For much of the 20th century the United States employed progressive tax rates to pay for infrastructure, fund investments on behalf of the nation and reduce taxes for the majority of Americans.  Beginning in the 1980’s however tax rates on all Americans were cut but the most substantial cuts were at the highest income levels.  In time, the money Washington was no longer receiving could no longer be spent.  Financial obligations shifted to the states and to local governments that then cut services.  School days were shortened and many other educational services curtailed or eliminated.  In other words, at the very moment that more government investment has been needed less has been provided while reports now confirm that the concentration of wealth in the hands of a few is intensifying to 19th century robber-baron levels.  Less understood is that while a few are quickly accumulating millions, even billions, others are losing their hope and their chances,   

 

 

In the United States today tax rates on earned income for many in the middle class are higher than they are on investment income.  Hence a teacher earning $70,000 may be subject to a marginal tax rate of 25% while an investor earning a million dollars on long-term capital gains pays 23% rate.  The larger story is that capital has been gaining relative strength in its battle with labor.  Said another way, capital is easily employed at a good rate of return while labor has been forced to compete in a world that has more job seekers than jobs.  The net of this is that the value of labor is essentially unchanged over the past three decades while the value and importance of capital has continued to increase.  Said another way, the wealthy are becoming wealthier while they who receive paychecks often see only small increases.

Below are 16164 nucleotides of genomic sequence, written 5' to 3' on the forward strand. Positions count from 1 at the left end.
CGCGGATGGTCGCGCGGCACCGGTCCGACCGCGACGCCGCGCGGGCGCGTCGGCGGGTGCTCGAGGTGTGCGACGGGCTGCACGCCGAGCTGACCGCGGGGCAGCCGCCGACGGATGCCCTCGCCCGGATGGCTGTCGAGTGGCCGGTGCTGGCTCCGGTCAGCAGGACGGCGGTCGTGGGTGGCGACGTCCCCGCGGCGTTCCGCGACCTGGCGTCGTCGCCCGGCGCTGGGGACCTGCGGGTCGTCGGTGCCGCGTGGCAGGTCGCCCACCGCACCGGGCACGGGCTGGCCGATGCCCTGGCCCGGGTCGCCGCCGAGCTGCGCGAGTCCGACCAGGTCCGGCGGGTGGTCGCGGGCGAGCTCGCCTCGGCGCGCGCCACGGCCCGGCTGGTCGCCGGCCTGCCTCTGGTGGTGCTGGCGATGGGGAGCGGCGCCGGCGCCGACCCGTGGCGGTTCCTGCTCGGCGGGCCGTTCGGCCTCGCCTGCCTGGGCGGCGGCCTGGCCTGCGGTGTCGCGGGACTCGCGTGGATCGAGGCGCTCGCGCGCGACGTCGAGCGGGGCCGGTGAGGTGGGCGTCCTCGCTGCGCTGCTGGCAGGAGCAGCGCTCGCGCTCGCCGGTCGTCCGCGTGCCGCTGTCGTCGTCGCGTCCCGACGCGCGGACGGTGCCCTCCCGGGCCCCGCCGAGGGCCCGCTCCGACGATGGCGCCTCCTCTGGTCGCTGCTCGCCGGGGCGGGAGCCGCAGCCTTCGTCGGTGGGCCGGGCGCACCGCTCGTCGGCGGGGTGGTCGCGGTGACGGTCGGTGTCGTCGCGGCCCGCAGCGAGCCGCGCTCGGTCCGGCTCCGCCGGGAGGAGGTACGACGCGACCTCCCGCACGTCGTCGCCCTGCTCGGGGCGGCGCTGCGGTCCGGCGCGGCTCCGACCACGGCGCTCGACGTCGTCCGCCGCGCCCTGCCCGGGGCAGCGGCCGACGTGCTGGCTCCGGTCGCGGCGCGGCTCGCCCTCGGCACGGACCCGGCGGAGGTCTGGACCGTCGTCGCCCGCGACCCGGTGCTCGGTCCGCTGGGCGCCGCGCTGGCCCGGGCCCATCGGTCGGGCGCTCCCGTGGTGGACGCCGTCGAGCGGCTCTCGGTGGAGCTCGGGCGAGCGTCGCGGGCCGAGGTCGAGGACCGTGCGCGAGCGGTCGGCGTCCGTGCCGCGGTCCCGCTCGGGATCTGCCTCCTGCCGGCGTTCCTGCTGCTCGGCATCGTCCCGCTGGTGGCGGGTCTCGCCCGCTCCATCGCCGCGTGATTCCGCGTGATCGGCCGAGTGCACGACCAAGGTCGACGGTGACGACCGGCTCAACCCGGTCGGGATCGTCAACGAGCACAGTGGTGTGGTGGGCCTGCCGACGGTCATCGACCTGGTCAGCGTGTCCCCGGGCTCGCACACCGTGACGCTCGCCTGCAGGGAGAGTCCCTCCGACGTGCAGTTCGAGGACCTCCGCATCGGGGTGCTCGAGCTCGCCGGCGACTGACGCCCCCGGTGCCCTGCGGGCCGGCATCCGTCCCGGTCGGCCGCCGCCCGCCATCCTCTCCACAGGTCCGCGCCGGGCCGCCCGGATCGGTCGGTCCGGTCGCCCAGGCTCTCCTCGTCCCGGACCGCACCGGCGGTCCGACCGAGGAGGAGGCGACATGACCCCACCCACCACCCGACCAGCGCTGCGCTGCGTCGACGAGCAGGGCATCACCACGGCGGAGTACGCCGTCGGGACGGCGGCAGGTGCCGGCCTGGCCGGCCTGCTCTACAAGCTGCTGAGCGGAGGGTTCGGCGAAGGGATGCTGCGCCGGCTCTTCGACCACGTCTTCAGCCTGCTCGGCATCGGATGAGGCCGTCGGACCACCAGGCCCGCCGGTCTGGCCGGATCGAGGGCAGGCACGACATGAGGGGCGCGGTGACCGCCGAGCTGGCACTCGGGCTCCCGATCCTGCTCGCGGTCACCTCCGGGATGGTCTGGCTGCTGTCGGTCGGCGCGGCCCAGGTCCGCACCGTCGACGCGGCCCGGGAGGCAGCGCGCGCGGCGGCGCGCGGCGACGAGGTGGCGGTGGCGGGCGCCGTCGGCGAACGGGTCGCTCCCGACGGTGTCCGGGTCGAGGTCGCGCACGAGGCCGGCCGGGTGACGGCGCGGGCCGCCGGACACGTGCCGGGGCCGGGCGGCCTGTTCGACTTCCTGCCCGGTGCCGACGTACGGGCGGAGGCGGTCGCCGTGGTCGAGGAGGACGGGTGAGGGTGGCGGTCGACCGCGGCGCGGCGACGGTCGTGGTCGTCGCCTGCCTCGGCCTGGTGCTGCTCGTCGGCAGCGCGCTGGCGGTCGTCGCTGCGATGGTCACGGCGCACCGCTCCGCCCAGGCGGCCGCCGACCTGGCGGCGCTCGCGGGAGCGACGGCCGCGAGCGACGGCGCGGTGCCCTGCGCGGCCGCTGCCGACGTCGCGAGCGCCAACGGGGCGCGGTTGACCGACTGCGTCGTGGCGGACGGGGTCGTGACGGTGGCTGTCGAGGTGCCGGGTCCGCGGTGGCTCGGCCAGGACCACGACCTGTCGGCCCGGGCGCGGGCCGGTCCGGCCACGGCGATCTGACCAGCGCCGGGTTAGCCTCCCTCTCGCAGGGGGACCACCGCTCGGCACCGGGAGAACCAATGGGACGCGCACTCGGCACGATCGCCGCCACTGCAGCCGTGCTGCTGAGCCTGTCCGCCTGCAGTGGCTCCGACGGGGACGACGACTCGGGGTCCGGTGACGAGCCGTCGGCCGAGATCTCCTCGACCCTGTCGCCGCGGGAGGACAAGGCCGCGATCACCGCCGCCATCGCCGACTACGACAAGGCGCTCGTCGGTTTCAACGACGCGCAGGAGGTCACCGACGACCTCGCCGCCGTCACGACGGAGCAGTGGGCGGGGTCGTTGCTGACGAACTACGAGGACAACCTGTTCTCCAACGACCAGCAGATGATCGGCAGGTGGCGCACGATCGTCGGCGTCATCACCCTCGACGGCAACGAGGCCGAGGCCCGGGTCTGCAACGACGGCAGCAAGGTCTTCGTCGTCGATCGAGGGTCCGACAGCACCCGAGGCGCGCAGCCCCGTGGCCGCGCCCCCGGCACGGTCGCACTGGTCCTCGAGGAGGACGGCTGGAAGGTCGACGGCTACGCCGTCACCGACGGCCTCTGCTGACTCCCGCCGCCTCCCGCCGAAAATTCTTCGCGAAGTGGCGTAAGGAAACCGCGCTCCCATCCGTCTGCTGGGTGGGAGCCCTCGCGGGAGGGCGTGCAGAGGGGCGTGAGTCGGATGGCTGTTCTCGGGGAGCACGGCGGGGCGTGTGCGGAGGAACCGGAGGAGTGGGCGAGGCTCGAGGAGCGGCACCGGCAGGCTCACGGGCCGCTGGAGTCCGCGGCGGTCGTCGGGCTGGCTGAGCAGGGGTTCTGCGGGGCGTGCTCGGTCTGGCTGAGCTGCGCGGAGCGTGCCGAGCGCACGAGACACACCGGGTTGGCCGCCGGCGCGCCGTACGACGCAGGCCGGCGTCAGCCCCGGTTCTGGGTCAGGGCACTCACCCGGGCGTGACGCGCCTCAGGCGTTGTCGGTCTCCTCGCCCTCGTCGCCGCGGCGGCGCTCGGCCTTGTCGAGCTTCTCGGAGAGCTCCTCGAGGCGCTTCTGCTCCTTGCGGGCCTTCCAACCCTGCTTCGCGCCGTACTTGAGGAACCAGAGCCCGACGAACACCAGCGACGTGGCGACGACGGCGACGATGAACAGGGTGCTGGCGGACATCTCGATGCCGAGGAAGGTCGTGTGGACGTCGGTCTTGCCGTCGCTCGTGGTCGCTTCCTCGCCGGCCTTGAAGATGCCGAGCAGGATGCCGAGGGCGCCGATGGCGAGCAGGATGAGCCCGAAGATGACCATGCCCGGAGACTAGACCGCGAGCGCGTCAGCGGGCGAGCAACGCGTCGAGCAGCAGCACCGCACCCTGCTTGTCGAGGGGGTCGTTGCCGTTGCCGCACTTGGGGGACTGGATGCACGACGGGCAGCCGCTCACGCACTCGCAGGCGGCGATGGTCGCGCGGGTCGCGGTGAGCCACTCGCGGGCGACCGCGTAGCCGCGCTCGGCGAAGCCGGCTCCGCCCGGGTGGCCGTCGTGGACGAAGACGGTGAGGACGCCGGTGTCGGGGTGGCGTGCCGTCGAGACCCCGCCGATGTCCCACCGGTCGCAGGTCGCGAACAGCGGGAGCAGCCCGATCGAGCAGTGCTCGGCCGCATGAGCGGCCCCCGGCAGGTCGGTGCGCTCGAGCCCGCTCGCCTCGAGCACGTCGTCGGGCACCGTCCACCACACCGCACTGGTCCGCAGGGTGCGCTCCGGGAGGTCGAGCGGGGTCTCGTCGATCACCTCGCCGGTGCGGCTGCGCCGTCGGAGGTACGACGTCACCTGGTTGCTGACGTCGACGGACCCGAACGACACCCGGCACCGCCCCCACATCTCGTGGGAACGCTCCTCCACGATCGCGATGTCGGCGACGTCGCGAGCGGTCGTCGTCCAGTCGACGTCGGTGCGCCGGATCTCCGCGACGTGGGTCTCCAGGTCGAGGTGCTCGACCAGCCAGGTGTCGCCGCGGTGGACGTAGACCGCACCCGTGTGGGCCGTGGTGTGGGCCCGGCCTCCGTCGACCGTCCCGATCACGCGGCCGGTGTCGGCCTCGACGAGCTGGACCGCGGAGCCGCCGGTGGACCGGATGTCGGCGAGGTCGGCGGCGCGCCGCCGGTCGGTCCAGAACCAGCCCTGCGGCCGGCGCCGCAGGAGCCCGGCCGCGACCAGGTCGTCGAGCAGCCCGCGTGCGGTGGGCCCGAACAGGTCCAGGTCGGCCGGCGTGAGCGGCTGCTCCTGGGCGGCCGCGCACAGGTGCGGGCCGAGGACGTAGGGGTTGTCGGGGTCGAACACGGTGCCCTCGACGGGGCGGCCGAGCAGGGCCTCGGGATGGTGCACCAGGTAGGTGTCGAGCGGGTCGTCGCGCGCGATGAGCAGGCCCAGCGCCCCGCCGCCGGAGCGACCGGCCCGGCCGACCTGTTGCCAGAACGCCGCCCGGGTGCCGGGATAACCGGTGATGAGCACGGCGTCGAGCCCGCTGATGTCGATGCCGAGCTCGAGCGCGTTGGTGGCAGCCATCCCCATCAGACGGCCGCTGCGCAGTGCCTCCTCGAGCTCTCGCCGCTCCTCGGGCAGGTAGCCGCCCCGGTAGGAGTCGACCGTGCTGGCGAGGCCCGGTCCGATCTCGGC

For collecting this trend predicts that the rarest and best examples in all collectible fields will continue to find financially capable collectors to buy them.  But for the less important and often obscure material that has always been the first enticement for new collectors and the backbone of everyday sales for most dealers a much larger audience will be needed to absorb what is becoming a much larger supply that dealers, libraries and collectors will increasingly sell.  In the cross hairs on the one side, stock to be disposed and on the other, the emerging new audience, the future of the field will be determined.  The material will come out in torrents.  Waiting expectantly for their opportunity we need an army of new collectors.